There was a question about our use of Task<T> and Lazy<T> in RavenDB, and I thought that this is a subtle thing that deserve more than a short email.
The basic difference between Lazy<T> and Task<T> are the kind of contracts that they express.
- Lazy<T> represent a potentially expensive operation that has been deferred. The promise given is that the lazy’s value will be generated the first time that it is needed.
- Task<T> represent a potentially expensive operation that is currently executing. The promise is that the task’s value will be available on request, hopefully already there by the time you asked.
The major difference is when we are actually starting the operation. Most often, when we return a task, we return a reference to an scheduled / executing task, which will complete whatever or not the task’s result will be accessed. Conversely, a lazy’s whose value was never accessed is not something that will ever execute.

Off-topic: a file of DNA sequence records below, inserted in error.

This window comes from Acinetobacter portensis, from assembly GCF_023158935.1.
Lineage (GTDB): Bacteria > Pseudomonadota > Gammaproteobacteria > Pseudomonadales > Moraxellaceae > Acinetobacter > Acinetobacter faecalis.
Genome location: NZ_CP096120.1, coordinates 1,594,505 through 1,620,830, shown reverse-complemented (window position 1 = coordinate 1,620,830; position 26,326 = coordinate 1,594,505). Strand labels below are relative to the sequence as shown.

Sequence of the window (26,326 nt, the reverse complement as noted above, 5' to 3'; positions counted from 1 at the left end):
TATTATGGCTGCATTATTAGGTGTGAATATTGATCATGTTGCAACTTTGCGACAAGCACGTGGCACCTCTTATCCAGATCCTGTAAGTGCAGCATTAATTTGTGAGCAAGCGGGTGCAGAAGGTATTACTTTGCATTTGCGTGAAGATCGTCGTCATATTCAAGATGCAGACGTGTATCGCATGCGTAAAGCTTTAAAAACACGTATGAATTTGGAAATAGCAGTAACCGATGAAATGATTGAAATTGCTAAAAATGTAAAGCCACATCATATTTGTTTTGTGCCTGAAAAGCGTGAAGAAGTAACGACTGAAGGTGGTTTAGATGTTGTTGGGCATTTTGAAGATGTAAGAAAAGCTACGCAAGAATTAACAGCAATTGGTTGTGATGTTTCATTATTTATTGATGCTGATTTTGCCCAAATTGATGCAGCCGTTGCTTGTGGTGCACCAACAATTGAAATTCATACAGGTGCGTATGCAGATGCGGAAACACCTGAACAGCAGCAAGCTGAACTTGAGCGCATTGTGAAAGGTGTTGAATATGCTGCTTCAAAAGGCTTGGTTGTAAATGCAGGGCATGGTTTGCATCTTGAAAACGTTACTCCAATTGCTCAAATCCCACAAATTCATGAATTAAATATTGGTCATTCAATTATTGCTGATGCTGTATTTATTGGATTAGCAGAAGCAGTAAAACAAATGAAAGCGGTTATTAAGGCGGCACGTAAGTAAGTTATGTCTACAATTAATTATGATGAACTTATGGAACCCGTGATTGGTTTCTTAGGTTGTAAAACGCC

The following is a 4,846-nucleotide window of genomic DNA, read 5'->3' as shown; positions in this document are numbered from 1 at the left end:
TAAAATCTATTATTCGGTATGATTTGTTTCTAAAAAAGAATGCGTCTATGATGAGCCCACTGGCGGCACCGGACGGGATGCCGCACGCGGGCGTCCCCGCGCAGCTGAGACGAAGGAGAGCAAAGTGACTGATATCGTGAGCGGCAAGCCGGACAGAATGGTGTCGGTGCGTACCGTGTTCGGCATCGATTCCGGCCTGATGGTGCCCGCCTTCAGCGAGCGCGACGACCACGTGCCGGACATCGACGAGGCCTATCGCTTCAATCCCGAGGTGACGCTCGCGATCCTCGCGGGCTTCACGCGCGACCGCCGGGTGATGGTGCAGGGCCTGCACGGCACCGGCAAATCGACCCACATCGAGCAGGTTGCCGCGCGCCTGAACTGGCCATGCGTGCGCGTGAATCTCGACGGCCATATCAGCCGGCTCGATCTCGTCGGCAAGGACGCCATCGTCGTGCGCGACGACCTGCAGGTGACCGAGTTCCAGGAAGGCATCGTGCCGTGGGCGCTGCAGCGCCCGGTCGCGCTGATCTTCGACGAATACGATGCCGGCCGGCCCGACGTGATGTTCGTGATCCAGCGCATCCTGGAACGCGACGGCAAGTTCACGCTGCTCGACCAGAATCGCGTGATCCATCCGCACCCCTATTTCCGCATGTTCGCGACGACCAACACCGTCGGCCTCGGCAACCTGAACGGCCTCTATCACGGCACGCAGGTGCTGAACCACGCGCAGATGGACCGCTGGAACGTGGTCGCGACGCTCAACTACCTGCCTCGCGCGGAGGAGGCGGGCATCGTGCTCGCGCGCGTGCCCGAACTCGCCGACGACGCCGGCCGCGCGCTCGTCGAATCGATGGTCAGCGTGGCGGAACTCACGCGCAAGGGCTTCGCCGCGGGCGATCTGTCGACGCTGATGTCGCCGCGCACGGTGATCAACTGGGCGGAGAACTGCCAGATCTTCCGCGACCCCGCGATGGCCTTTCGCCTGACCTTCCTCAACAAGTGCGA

The use cases for them tend to be quite different.
Lazy<T> is used a lot of the time as a way to handle once and only once creation (basically, a safe singleton pattern), and for actually deferring the execution of work. Sometimes you can avoid having to do something, and it is easier to give a caller a lazy object and only have to pay for that additional work if they access the data.
Task<T> is primarily used to actually parallelize the work, so you’ll have it running while you are doing other stuff. Usually this is used for I/O, since that can be natively parallelized.
With RavenDB, we use Task<T> as the return type of all our async operations, allowing of to take advantage on the async nature of I/O. And we use Lazy<T> to setup a deferred call for the server. When someone actually access one of lazy’s values, we have to provide you with the answer. At this point, we can go to the server with all the pending lazy operations, and save a lot of effort just making remote calls to the server.
In fact, in RavenDB 3.0, we have lazy support in the async API. That means that we have methods that return Lazy<Task<T>>, which means: Give me a deferred operation, that when required, will perform in an async manner. That gives me both the ability to combine requests to the server and avoid blocking up a thread while that I/O is in progress.